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Monday, Mar. 2, 2015

Marathon test for Carr's mettle

Friday, November 3, 2006

Many Putnam County residents might remember that Sunday, Oct. 22 was a cold, rainy day. But for Makenzie Carr, 19, it will be a day she will remember for a lifetime. It was the day she ran and completed the Lasalle Bank Chicago Marathon.

Carr, a sophomore at Marquette University in Milwaukee, Wis., decided to run in the race along with three other girls. Two of them attend school with Carr.

To run in the Chicago Marathon, runners have to have ran for a year before signing up for the marathon. Carr said she ran on the side during high school and competed in an 8kilometer race during the last two years.

Even though Carr had never run a long distance race before, she said she had a excellent 18-week training program that helped to build her up to run the 26-mile road course.

Carr said her training started in June and she used Mapquest to map out and measure the distances of her routes.

With the program, Carr ran for five days and rested for one. That lead up to the long runs each weekend. She said that 20 miles was the farthest she ever ran at one time, and she had to do two of them while she trained.

Carr jokingly said that during her runs she learned all about the different local county roads she never knew existed.

On the day of the race, Carr said she felt really well rested, but was a little unsure because she did not run at all the week before the race and it had been three weeks since she had ran 20 miles.

While Carr was running the streets of Chicago with 34,697 other people, her family was watching her from several different vantage points along the course. Carr's mother, Julie, said the family split up and were able to see Carr eight times from different locations.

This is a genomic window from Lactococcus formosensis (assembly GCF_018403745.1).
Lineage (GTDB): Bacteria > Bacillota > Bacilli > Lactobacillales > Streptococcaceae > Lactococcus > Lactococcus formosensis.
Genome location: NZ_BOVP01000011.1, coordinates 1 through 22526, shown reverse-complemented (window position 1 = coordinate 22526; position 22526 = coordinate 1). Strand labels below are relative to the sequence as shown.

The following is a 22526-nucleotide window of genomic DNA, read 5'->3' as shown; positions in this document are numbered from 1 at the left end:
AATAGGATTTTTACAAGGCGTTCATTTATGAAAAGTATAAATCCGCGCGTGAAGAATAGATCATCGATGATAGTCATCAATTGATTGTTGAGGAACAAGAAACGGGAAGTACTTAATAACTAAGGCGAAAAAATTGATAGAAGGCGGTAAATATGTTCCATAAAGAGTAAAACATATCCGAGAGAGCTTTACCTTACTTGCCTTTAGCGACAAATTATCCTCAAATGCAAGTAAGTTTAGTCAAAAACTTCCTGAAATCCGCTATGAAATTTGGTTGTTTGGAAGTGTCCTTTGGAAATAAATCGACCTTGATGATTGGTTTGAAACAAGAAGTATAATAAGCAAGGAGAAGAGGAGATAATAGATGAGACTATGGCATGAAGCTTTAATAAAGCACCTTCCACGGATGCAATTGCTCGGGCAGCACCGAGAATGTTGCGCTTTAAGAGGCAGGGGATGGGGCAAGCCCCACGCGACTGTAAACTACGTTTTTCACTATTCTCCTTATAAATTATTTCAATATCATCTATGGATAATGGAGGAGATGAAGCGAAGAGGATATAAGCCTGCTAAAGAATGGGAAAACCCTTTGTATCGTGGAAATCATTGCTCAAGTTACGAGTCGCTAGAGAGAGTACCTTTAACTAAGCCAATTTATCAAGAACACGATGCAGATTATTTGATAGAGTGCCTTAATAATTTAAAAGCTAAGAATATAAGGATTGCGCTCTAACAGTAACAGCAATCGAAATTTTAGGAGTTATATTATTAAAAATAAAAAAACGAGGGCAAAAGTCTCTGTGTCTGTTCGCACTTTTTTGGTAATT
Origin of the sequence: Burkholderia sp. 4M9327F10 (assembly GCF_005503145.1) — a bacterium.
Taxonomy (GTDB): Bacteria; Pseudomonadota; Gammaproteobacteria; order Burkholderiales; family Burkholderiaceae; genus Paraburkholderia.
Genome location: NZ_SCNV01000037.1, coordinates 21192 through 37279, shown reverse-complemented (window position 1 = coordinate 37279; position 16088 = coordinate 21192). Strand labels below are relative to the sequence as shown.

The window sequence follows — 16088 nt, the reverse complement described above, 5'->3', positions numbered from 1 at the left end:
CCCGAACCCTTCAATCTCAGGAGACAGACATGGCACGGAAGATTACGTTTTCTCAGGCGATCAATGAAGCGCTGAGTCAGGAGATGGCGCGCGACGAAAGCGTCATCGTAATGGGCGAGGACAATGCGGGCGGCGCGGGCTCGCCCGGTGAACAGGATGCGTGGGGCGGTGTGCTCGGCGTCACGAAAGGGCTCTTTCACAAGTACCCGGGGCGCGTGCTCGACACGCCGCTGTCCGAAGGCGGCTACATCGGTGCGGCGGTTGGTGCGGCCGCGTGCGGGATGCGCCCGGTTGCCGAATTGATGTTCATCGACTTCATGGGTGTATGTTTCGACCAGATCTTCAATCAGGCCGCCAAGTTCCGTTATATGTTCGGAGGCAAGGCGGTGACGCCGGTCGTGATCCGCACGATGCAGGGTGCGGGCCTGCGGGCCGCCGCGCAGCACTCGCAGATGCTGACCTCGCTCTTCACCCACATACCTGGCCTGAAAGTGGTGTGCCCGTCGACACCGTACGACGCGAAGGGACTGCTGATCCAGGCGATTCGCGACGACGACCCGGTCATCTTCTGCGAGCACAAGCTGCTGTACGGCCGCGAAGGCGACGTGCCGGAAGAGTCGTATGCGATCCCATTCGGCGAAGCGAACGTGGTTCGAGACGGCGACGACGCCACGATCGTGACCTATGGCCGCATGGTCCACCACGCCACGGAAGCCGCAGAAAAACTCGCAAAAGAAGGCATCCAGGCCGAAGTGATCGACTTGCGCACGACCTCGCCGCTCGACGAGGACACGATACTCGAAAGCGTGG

To help her daughter spot her more easily in the crowd, Julie said she wore a "hideous" orange hat. Carr said she ran on the outside of the group, which allowed for better maneuvering, and was able to spot her family members and friends who had come to cheer her on.

"It was amazing how that many people can create such an excitement," Julie said. "Everybody was cheering on strangers."

Carr completed the 26-mile race in four hours,18 minutes 48 seconds, and was the youngest runner from Putnam County to compete in this year's race. The race website also lists Jason Kreag, 31, who completed the race in four hours, 10 minutes 42 seconds and Rebecca Upton, 36, who completed in five hours, 55 minutes 35 seconds.

Carr said the race was a lot of fun and was an amazing experience, even with the freezing temperatures. "I want to do another one," Carr said.

Carr is thinking about competing in the Milwaukee or the Indianapolis marathons to improve her time, but she said it would be hard to do anything compared to the Chicago Marathon.

Carr said she thanks those who contributed to the JM Foundation, the charity she was running for. The money that was raised will go toward research on muscle disorders in children.



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